“They reacted based upon the training that they’ve been given from the academy. We were thankful that no officer was injured from protecting themselves from risk of great bodily harm.”
I have a new piece on CNN today about police killings of people with psychatric disabilities. I argue that we need to view these cases through the lens of disability, a word that carries with it certain rights, the principle of accommodation, and a different cultural response than “illness” (let alone crazy).
This is not like the case of Ezell Ford, where the man was unarmed. Each of these five featured a person with known psychiatric issues holding a weapon or seemingly holding a weapon. Each ended with in police gunfire. In only one case was there a highly dangerous weapon – a combat knife.
In my CNN piece, I describe the four most recent cases, four killings in two weeks. 2 in California, 1 in Arizona, and of course Kajieme Powell in St. Louis. I filed on Friday.
On Saturday, there was another killing, this one in Ottawa, Kansas.
Joseph Jennings was struggling with depression and anxiety. He left a suicide note on facebook and swallowed pills, but he survived, in part thanks to two officers who showed up at the house in response to emergency calls. A few hours after leaving the hospital, though, Jennings seems to have gone to a Walmart, puchased a BB gun or water gun, and then got the cops called in order to commit suicide by cop.
The parents arrived in time to try and deescalate the situation, but were ordered back (warned they would get shot if they didn’t comply). “Bag him,” the officers said, and they started shooting. First beanbag rounds, then real bullets (at least 16 shots by report). Jennings died.
There are three stories here that I want to emphasize.
1) Jennings had just survived a suicide attempt and then was released from the hospital. We need better mental health care that is accessible and affordable for all.
2) I believe that quote with which I started this piece is true. Police followed their training. It is time to demand new training. CIT training alone isn’t going to cut it, and I hope to have a piece on its limitations (Lawrence Carter-Long and I are working on something) within a week or two, but it’s a start. We need to totally rethink the way that police engage with people who have disabilities of every sort.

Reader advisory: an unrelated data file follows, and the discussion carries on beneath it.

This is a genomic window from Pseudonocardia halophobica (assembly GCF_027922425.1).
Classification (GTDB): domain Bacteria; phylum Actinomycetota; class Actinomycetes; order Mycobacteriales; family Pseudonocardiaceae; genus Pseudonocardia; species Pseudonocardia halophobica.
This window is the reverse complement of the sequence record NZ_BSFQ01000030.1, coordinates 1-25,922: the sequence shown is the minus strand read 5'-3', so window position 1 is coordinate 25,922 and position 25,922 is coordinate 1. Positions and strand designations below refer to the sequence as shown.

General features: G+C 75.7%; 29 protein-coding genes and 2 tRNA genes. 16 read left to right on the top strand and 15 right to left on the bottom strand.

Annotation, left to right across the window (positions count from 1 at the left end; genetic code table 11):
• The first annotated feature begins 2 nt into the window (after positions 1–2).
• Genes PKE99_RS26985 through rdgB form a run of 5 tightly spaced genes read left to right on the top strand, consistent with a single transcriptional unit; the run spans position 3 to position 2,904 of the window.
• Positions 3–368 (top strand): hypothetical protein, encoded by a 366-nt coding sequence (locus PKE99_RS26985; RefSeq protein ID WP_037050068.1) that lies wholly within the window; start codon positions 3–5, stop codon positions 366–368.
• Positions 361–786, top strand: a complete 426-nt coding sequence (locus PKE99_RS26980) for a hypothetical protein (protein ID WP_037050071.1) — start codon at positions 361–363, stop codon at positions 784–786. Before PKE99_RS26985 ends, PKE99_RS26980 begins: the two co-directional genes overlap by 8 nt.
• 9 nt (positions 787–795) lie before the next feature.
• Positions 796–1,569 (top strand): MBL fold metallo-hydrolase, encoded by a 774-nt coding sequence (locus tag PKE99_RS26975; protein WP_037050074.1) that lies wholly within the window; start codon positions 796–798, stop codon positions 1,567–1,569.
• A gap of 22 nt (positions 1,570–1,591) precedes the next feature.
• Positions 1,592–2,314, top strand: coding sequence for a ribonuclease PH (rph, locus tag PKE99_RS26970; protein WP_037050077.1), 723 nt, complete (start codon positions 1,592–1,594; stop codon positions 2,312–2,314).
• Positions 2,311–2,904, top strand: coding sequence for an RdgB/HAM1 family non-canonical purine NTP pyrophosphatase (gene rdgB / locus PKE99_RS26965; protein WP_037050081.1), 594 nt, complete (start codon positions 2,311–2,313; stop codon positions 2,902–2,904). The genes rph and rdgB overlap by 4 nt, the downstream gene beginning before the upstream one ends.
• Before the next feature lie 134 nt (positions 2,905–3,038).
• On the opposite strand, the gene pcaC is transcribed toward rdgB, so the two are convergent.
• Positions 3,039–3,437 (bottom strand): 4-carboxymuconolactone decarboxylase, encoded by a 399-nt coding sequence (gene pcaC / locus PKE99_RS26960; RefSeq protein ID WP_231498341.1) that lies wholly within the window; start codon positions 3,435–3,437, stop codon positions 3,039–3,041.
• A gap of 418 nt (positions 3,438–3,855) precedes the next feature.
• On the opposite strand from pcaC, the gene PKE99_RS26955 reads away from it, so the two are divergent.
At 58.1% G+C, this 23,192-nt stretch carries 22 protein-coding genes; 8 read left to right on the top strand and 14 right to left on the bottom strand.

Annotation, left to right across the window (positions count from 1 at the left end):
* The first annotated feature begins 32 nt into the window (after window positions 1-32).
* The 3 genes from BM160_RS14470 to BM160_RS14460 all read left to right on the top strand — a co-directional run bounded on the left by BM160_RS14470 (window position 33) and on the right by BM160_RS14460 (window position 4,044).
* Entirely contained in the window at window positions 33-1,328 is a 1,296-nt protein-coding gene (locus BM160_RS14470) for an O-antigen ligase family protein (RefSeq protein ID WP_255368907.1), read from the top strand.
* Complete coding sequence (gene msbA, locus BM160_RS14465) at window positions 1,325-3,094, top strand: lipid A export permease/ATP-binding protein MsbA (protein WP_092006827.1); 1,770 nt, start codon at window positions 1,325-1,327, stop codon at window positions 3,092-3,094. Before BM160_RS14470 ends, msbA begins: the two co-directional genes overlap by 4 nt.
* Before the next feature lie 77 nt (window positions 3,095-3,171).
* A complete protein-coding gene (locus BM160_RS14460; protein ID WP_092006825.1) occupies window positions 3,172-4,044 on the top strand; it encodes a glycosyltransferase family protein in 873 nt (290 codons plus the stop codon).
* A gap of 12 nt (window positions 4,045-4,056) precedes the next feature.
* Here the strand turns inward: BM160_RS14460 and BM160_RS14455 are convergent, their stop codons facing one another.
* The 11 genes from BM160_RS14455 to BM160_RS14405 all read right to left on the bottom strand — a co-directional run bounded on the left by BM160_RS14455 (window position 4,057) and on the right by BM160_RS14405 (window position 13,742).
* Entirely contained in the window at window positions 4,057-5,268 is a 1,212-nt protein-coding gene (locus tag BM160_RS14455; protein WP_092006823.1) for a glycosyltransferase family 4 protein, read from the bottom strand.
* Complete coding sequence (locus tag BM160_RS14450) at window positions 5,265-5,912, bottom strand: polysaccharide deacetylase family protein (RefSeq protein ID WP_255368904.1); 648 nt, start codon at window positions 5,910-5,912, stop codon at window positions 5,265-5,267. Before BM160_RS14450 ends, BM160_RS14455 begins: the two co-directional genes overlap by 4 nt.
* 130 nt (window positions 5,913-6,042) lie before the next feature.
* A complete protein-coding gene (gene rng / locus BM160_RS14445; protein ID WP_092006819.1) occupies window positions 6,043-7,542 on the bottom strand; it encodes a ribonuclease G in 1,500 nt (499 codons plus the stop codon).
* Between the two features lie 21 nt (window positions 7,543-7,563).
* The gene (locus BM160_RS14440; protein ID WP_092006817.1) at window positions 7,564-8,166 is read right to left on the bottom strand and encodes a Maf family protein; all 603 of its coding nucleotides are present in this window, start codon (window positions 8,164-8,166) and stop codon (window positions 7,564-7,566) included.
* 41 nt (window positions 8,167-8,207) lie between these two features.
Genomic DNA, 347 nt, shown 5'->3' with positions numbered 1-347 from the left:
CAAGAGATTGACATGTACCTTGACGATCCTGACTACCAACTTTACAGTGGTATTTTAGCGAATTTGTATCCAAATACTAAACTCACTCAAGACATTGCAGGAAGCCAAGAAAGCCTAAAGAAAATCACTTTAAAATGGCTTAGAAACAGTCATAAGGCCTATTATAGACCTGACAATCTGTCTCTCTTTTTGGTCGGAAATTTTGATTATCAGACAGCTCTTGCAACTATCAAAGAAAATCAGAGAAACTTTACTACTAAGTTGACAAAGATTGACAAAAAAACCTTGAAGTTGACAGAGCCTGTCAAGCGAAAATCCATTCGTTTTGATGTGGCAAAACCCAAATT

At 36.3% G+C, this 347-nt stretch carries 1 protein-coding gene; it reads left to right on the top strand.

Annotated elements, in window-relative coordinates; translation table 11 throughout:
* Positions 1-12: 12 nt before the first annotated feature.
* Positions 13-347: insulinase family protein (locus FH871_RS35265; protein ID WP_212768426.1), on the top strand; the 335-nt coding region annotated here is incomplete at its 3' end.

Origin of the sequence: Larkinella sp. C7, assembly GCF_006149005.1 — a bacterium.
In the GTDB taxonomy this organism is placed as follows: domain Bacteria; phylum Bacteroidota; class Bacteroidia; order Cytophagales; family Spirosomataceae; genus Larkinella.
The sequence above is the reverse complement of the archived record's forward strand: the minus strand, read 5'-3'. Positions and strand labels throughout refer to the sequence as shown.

And then we will all be safer, disabled and abled alike.
3) In the video (linked here) of the police chief, he says a slightly different version of the quote that everyone is running. He says, “We were thankful that no police officers or sheriff’s deputies was injured while defending themselves from the potential threat of serious bodily harm.”
Look at that justifying language. There was a potential threat of serious bodily harm, the boy didn’t comply, and so the police were justified in their actions. Except there wasn’t really a threat, since he had a BB gun, his parents were there (the dad was about to tackle him to take him down, he was in arms reach).
According to this police officer, just a potential threat justifies deadly force, and surviving a non-existent but potential threat is something to be thankful about.
We are all in danger. When the police think we are dangerous, whether we are or not, they believe themselves to be justified in using lethal force.
Now I am a middle class white guy. I’m not likely to be seen as dangerous, unless my behavior turns erratic due to any number of factors – alcohol, illness, confusion. So my personal stake is pretty low. As we’ve seen in Missouri, any black body, especially male, is regarded as a threat by police. The potential threat is always there, so they can always use lethal force and justify it.
A known-disabled-mind, in a way that is similar, though not tied to centuries of institutional racism, when acting in an “erratic” (that’s a cop incident-report word) fashion, also raises the “potential threat” level.
And when, like Kajieme Powell, you have a black body with a psychiatric disability, there’s basically no hope.